I've submitted an edit to the linked answer because the answer is demonstrably incorrect, and the original author refuses to accept the evidence provided to him/her that it is demonstrably incorrect. The edit was rejected by the author them-self, because apparently the author has the required reputation to peer review.

Is this something that's allowed? If so, I think this should be changed because, in this case, it leads to the spread of false information and prevents the accepted answer from being corrected due to a hostile author. Given that the answer is the accepted answer, people looking for an answer to this question are likely to get information that is simply incorrect.


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    The post author can always accept/reject edits to their posts. – yivi Jun 18 '18 at 14:08
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    And you shouldn't edit an answer because you think is "wrong". Comment under it, and/or provide an alternative answer. But putting words in someone else's mouth is not nice. – yivi Jun 18 '18 at 14:09
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    you removed 99% of the original answer and replaced it, I wouldn't call this an edit, I would call this a massacre as what it would become doesn't resemble the original in any shape or form – WhatsThePoint Jun 18 '18 at 14:20
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    Yeah. My intentions were to correct the answer, because it is the accepted answer and I'm not convinced it would be possible to change the accepted answer to a correct one. I understand now that edits aren't the correct way to go about an incorrect answer. – Anthony Stivers Jun 18 '18 at 14:24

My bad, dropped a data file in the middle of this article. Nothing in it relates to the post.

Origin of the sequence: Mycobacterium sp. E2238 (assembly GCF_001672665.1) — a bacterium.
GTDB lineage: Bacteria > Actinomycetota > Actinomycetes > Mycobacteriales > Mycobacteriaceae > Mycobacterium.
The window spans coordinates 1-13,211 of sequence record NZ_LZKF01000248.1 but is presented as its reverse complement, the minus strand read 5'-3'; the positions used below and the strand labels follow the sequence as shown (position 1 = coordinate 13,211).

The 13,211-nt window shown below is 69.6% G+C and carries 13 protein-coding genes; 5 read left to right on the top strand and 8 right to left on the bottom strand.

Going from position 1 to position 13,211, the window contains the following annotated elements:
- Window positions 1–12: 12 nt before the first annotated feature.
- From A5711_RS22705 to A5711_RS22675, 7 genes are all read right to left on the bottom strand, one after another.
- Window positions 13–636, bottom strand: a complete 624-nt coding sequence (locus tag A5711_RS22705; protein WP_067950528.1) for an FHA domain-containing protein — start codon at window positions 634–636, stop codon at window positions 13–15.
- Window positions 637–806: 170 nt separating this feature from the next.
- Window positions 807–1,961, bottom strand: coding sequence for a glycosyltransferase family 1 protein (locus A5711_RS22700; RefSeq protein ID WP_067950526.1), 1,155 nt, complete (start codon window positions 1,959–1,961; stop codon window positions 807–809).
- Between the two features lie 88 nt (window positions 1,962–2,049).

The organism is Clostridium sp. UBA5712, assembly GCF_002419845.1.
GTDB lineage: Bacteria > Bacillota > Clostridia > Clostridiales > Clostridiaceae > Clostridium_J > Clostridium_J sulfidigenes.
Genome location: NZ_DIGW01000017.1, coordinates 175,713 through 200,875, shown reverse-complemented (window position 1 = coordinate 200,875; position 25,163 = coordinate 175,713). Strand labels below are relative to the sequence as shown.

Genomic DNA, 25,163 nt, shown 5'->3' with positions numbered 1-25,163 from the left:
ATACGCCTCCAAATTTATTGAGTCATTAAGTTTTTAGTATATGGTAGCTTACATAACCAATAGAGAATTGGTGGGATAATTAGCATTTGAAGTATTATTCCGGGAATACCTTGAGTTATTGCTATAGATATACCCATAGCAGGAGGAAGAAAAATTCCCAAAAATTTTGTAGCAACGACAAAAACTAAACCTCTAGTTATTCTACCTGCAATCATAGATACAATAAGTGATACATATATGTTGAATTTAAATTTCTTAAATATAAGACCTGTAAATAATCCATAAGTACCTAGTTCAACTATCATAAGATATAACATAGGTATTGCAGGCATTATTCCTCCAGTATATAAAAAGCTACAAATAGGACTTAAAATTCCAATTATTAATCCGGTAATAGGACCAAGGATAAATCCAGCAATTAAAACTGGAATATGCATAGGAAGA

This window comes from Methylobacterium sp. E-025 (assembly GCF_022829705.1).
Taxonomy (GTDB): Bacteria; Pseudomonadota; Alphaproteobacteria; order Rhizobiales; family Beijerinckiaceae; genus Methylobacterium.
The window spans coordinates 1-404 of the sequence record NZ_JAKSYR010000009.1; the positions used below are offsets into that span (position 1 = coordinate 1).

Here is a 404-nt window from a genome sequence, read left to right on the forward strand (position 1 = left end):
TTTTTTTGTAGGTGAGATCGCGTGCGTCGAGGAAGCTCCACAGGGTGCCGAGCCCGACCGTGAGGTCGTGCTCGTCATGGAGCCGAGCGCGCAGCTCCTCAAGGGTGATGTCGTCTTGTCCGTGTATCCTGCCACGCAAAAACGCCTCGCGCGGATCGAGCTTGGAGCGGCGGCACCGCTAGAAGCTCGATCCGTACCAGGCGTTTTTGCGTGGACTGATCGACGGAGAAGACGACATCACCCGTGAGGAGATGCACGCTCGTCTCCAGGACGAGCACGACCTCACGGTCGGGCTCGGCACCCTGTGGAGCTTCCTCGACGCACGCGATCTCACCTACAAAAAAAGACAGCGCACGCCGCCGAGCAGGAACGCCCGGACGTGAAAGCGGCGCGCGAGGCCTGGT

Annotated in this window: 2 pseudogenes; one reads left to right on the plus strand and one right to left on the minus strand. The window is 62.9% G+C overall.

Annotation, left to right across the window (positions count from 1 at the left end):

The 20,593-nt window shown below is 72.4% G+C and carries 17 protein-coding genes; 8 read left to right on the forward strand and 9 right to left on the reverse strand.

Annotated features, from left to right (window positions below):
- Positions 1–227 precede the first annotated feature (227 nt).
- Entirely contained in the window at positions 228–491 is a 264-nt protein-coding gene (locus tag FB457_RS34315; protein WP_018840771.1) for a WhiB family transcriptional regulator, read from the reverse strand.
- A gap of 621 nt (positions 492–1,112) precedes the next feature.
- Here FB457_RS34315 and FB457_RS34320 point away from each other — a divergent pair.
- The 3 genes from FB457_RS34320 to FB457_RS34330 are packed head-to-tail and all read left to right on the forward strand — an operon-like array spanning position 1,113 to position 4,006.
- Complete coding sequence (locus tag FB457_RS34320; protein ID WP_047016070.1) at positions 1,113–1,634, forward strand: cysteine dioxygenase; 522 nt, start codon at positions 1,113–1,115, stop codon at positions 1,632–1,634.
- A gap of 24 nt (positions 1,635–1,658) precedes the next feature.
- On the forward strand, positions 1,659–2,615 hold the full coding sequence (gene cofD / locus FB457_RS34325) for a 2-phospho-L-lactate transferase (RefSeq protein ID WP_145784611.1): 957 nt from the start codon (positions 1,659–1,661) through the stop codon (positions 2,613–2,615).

Yes, the author can review edits to their post. However, it doesn't matter what rep they have- They can always unilaterally review suggested edits to their post.

The author of the post is in the best position to tell if an edit changes the intent of their post. Yes, some authors are irresponsible with this power and will reject good edits just because they don't want their post edited, but I'd contend that the vast majority of authors aren't this way.

Now, much more importantly: Don't edit answers to change what they say. If it's completely wrong and not just a typo, don't change it to make it right. Instead, post your own answer. If it's based a lot on the original, be sure you attribute that work to the other user and don't claim it as your own.

More specifically, it looks like your edit completely changed the original answer. Don't do that! It's putting words in another person's mouth, and if others find that information to be incorrect... They're the ones that will be downvoted for your work. That's not nice.

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    I see. Thanks for the detailed response. Very helpful and informative. – Anthony Stivers Jun 18 '18 at 14:17

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